In addition to the aforementioned Powerslam, there are also Endzone and Team Takedown game modes. For all intents and purposes, Powerslam appears to be the core game mode. Think of it as a combination of robotic warfare and basketball. Essentially, you must enter Overdrive — by earning kills and finding orbs — and then ‘dunking’ your Rig itself through the center ring of the map. The team with the most points by the end wins.
Endzone on the other hand is like a mixture of American football and soccer, as there is a literal ball that you and your team must get through the goal of the other team. You can pass it back and forth and kill enemies carrying the ball. In practice, it feels similar to one-flag capture the flag from other traditional shooting games. Finally, Team Takedown is essentially Team Deathmatch.
Beyond the core game modes there is more than enough to keep you busy in Rigs. When you’re not playing online against other actual humans, you can play in the Offline career mode, which sticks you on a team and tasks you with rising up the ranks and earning fans and credits through competition. There is plenty of incentive to play both online and offline as the content you unlock and earn is cross-compatible between the two modes.
From the Headquarters menu, you can choose your Sponsorship challenges, which function much like bounties or challenge missions in other games, and will ask you to ‘Earn 5 Takedowns in a Match’ or something similar.
Completing the bounty earns you a reward, such as a new uniform, helmet, or podium celebration. You can also spend your currency to unlock different classes and types of Rigs. Everything feeds into this system of progression, unlocking, and customizing and the team at Guerrilla Cambridge have done an excellent job of striking that difficult balance.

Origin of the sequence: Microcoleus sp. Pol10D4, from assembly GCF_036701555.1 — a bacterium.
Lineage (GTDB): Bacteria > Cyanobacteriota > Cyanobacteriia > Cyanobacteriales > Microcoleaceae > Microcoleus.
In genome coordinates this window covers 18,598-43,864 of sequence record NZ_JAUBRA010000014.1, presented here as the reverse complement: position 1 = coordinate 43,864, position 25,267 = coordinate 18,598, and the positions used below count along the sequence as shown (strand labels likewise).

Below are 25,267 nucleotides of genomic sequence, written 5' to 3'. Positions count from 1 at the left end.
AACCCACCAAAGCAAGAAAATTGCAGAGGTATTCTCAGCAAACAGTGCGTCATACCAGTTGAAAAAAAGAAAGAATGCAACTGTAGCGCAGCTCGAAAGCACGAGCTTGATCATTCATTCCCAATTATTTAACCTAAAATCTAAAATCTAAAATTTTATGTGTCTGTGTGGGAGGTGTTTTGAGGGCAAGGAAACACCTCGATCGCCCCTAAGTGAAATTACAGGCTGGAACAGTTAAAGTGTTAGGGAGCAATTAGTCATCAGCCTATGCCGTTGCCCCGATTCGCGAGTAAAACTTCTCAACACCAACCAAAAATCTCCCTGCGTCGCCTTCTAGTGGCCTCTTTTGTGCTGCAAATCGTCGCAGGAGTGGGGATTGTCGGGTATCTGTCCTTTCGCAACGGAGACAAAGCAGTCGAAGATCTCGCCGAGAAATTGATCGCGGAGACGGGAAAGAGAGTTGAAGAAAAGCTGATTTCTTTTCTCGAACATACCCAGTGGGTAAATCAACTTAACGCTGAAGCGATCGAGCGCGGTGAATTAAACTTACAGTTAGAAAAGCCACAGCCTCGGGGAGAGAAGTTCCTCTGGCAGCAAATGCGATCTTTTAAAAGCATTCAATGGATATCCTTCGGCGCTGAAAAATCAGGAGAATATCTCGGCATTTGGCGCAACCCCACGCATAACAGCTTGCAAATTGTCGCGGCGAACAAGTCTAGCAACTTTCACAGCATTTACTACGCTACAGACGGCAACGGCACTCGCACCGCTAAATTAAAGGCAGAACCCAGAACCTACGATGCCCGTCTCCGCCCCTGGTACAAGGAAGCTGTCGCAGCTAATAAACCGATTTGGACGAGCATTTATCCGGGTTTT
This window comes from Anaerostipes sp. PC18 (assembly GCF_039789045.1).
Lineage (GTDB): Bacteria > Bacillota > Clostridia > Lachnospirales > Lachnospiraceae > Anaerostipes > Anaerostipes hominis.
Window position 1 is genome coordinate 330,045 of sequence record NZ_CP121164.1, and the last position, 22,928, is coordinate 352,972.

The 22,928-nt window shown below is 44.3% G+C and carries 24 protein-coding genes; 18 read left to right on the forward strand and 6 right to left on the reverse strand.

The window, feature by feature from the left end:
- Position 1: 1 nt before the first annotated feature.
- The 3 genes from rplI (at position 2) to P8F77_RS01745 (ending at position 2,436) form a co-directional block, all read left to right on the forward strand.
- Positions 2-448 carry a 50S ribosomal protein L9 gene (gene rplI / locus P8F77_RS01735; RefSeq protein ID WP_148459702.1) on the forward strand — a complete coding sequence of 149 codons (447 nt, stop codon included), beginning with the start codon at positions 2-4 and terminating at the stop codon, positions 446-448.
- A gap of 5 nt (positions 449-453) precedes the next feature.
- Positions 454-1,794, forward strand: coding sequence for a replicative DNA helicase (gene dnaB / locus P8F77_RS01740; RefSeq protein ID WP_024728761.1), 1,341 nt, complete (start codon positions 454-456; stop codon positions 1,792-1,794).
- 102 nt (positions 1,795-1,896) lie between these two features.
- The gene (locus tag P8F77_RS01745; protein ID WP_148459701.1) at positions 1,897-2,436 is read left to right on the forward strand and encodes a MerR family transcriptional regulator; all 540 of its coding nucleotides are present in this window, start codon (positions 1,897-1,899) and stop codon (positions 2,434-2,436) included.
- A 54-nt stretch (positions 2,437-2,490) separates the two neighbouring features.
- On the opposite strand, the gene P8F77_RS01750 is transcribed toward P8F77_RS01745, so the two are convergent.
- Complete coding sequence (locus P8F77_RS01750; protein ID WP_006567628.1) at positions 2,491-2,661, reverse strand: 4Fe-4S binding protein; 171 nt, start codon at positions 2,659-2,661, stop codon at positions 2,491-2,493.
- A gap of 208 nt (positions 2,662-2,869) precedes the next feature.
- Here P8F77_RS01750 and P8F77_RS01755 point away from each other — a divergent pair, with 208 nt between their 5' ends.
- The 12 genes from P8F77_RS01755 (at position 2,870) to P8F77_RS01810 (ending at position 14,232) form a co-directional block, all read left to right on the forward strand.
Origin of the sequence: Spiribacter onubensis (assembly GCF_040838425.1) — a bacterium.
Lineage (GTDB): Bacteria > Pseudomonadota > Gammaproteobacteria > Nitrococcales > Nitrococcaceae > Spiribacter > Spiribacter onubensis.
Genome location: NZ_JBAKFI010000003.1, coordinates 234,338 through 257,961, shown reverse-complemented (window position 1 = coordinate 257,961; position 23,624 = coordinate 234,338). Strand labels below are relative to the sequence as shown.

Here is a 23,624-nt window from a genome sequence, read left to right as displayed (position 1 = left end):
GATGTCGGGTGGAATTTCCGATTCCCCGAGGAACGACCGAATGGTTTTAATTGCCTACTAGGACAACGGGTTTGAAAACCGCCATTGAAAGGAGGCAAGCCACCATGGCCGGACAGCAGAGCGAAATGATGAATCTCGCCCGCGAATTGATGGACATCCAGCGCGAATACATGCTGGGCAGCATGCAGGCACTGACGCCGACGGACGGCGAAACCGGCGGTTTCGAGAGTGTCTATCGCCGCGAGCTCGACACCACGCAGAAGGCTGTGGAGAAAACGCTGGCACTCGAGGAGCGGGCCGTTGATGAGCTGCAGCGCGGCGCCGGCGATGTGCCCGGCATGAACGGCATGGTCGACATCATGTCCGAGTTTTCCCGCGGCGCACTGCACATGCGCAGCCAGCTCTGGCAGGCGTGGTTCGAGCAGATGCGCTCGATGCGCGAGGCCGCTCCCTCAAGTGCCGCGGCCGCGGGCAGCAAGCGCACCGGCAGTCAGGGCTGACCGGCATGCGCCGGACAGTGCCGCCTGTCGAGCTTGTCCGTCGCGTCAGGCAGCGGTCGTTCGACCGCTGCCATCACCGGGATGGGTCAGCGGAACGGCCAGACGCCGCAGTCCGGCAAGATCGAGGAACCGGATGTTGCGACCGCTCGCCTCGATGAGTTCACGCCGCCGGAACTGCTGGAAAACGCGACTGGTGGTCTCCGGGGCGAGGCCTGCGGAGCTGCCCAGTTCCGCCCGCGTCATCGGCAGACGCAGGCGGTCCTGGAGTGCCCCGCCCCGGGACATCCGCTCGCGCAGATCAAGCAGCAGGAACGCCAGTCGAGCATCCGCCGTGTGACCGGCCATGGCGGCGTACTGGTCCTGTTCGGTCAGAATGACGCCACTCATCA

Even though the singleplayer content is serviceable and gets the job done when you either don’t have friends online or don’t feel like playing with other people, the real star of the experience is clearly the competitive multiplayer. This is, far and away, designed from the ground up to be played against other actual people. Just like in any shooter, that’s where the game really shines. The simple obstacle-based or time-limit-restrictive Trial missions don’t add much.
To that end, it would have been nice to see options for more team-based customization, or the creation of custom teams and leagues within the game. Since this is intended to be a fictional future sport, it would have seemingly been a no-brainer to let people create more of their own branding and recruit friends onto their online ranked squads. Perhaps that’s something that can be added in a future update. A cooperative game mode would have been a welcomed addition as well.
Rigs is a game built to last for the PS VR ecosystem. More maps, game modes, Rigs, and customization options would go a long way towards extending the game’s life span, whether it be through timed exclusive events, free content additions, or paid downloadable content.
Guerrilla Cambridge has crafted a superb first-person shooter exclusively for PlayStation VR that utilizes the unique aspects of virtual reality to deliver an exciting gameplay experience you won’t find anywhere else. If Battlezone was too slow and cooperative for your tastes, then this is the launch day game for you. Rigs is a must-play for competitive shooter fans splurging on Sony’s VR headset this holiday season.
Rigs: Mechanized Combat League releases for PlayStation VR on October 13th for $49.99.
Read our Game Review Guidelines for more information on how we arrived at this score.